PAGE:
Daniel K. Inouye
United States Senator
(deceased)

Senator Daniel K. Inouye was born in Honolulu, Hawaii on September 7, 1924, and was named after a Methodist minister who had adopted his mother. Young Dan Inouye attended Honolulu public schools and earned pocket money by parking cars at the old Honolulu Stadium and giving haircuts to fellow students. Most of his earnings were spent on a flock of homing pigeons, a postage stamp collection, parts for crystal radio sets and chemistry sets.

On December 7, 1941, the fateful day of the Japanese attack on Pearl Harbor, 17-year-old Dan Inouye was one of the first Americans to handle civilian casualties in the Pacific war. He had taken medical aid training and was pressed into service as head of a first-aid litter team. He saw a "lot of blood" and did not go home for a week.

In March 1943, 18-year-old Dan Inouye, then a freshman in pre-medical studies at the University of Hawaii, enlisted in the U.S. Army's 442nd Regimental Combat Team, the famed "Go For Broke" regiment.

Inouye was soon promoted to the rank of Sergeant and was designated as a combat platoon leader during the Italian campaign. He slogged through nearly three bloody months of the Rome Arno campaign with the U.S. Fifth Army.

In the fall of 1944, Inouye's unit was shifted to the French Vosges Mountains and spent two of the bloodiest weeks of the war rescuing a Texas Battalion surrounded by German forces. The rescue of "The Lost Battalion" is listed in the U.S. Army annals as one of the most significant military battles of the century. Inouye lost ten pounds, became a platoon leader and won the Bronze Star and a battlefield commission as a Second Lieutenant.

Back in Italy, the 442nd was assaulting a heavily defended hill in the closing months of the war when Lieutenant Inouye was hit in his abdomen by a bullet which came out his back, barely missing his spine. He continued to lead the platoon and advanced alone against a machine gun nest which had his men pinned down. He tossed two hand grenades with devastating effect before his right arm was shattered by a German rifle grenade at close range. Inouye threw his last grenade with his left hand, attacked with a submachine gun and was finally knocked down the hill by a bullet in the leg.

Dan Inouye spent 20 months in Army hospitals after losing his right arm. On May 27, 1947, he was honorably discharged and returned home as a Captain with a Distinguished Service Cross (the second highest award for military valor), Bronze Star, Purple Heart with cluster and 12 other medals and citations.

His Distinguished Service Cross was recently upgraded to a Medal of Honor, the nation's highest award for military valor. He received that medal from the President of the United States on June 21, 2000.

With financial assistance from the G.I. Bill, Inouye graduated from the University of Hawaii and the George Washington University Law School. Then, he returned to Hawaii and served as a Deputy Public Prosecutor for the city of Honolulu. He broke into politics in 1954 with his election to the Territorial House of Representatives. He later won election to the Territorial Senate.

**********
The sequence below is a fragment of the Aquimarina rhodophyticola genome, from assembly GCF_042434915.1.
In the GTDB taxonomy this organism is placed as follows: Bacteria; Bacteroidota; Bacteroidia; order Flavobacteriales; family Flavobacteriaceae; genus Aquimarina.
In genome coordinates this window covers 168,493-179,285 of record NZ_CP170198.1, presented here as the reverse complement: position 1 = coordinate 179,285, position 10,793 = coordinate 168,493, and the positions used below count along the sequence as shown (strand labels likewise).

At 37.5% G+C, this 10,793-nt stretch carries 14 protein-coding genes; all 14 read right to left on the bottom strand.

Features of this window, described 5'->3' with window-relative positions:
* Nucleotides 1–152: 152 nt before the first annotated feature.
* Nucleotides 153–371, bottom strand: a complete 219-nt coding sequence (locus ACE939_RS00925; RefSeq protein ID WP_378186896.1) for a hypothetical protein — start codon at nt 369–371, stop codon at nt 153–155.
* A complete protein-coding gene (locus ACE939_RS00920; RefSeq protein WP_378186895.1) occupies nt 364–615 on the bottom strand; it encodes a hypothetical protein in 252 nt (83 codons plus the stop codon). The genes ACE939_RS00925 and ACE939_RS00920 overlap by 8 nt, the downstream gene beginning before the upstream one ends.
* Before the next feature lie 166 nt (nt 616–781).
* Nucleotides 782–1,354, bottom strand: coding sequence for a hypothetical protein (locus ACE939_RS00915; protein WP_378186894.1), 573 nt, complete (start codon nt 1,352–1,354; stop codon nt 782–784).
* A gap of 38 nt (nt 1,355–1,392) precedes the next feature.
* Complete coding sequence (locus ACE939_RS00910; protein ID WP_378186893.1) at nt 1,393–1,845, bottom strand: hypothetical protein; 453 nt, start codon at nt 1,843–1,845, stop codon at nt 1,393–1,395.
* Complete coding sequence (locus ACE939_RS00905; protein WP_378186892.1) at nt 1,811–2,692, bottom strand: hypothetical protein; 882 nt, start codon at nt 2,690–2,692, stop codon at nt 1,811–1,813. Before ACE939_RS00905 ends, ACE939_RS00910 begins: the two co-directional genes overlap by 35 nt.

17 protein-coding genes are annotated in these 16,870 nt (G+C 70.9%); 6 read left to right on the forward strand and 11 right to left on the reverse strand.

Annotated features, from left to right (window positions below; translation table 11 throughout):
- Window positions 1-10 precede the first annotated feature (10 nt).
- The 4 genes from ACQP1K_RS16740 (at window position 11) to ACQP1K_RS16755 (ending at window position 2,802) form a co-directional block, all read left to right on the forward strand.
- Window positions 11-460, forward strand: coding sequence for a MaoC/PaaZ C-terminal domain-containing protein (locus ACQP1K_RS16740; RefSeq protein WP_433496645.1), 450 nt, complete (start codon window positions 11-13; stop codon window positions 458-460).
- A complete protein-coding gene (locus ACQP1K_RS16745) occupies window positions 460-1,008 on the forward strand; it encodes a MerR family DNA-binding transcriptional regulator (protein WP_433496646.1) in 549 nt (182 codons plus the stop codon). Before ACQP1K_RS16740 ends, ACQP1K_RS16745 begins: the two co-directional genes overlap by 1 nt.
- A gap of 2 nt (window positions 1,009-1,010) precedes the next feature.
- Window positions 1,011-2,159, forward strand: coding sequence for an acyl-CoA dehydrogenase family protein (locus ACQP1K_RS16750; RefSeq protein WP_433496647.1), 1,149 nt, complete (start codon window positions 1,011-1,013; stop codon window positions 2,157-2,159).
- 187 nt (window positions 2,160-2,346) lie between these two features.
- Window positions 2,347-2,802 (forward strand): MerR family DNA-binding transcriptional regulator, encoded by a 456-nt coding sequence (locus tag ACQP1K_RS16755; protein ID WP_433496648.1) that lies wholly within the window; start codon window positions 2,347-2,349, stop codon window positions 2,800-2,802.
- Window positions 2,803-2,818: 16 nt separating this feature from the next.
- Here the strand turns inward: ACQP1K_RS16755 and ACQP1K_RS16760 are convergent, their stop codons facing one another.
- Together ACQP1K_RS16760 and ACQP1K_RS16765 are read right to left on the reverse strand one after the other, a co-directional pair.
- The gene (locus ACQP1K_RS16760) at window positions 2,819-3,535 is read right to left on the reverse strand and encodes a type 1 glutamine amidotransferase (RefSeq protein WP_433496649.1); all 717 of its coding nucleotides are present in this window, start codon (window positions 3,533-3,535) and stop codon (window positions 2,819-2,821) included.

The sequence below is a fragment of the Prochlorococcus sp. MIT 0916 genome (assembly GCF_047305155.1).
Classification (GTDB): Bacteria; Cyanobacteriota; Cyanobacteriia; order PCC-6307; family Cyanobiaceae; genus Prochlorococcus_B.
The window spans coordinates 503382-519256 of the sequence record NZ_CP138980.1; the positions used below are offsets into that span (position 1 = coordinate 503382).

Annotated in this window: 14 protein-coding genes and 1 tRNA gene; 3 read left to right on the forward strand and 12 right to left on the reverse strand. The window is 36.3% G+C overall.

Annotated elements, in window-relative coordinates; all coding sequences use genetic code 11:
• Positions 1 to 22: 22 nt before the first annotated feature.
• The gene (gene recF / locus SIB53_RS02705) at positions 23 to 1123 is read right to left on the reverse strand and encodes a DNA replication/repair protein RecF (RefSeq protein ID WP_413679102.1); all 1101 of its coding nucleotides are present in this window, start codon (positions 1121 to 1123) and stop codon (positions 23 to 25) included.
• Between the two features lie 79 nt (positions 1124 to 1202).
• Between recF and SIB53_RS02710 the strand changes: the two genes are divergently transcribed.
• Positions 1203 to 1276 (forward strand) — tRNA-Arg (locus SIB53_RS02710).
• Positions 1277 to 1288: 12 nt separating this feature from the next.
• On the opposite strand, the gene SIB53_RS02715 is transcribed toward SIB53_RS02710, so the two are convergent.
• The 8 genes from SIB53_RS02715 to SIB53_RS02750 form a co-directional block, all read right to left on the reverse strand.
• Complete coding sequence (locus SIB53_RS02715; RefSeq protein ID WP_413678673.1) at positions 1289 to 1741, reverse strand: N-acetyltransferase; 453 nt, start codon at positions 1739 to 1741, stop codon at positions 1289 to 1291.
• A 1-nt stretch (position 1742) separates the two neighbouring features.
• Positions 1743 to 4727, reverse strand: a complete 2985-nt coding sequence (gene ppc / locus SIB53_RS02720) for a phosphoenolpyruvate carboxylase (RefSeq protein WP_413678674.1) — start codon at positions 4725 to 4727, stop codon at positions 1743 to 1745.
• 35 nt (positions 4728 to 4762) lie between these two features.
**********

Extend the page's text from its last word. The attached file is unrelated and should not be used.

When Hawaii became a state on August 21, 1959, Daniel Inouye won election to the United States House of Representatives as the new state's first Congressman. He was reelected to a full term in 1960. Elected to the United States Senate in 1962, Inouye is currently serving his seventh consecutive term in the Senate.

Senator Inouye has championed the interests of Hawaii's people throughout his career. In 1993, he was instrumental in engineering the restoration and return of Kahoolawe, an island that had been used as target practice by the military, to the State of Hawaii. He has also fought for improved education and health care for all children, additional jobs for Hawaii's economy, health and human services in rural communities, affordable housing, and the protection of America's natural resources.

A nationally known leader and the third most senior member of the United States Senate, Senator Inouye has played a major role in shaping the defense policies of the United States. He has worked to strengthen the armed forces, and enhance the quality of life for military personnel and their families.

To commemorate the third anniversary of Hawaii statehood, Congressman Leo O'Brien of New York reminisced about Senator Inouye's arrival on the national political scene. His recollection of the day Inouye took the oath of office in the House of Representatives was recorded in the Congressional Record:

Tuesday last was the third anniversary of the admission of Hawaii. Today is the third anniversary of one of the most dramatic and moving scenes ever to occur in this House. On that day, a young man, just elected to Congress from the brand new state, walked into the well of the House and faced the late Speaker Sam Rayburn.

The House was very still. It was about to witness the swearing in, not only of the first Congressman from Hawaii, but the first American of Japanese descent to serve in either House of Congress.

"Raise your right hand and repeat after me," intoned Speaker Rayburn.

The hush deepened as the young Congressman raised not his right hand but his left and he repeated the oath of office.

There was no right hand, Mr. Speaker. It had been lost in combat by that young American soldier in World War II. Who can deny that, at that moment, a ton of prejudice slipped quietly to the floor of the House of Representatives.

Source: http://inouye.senate.gov/

 

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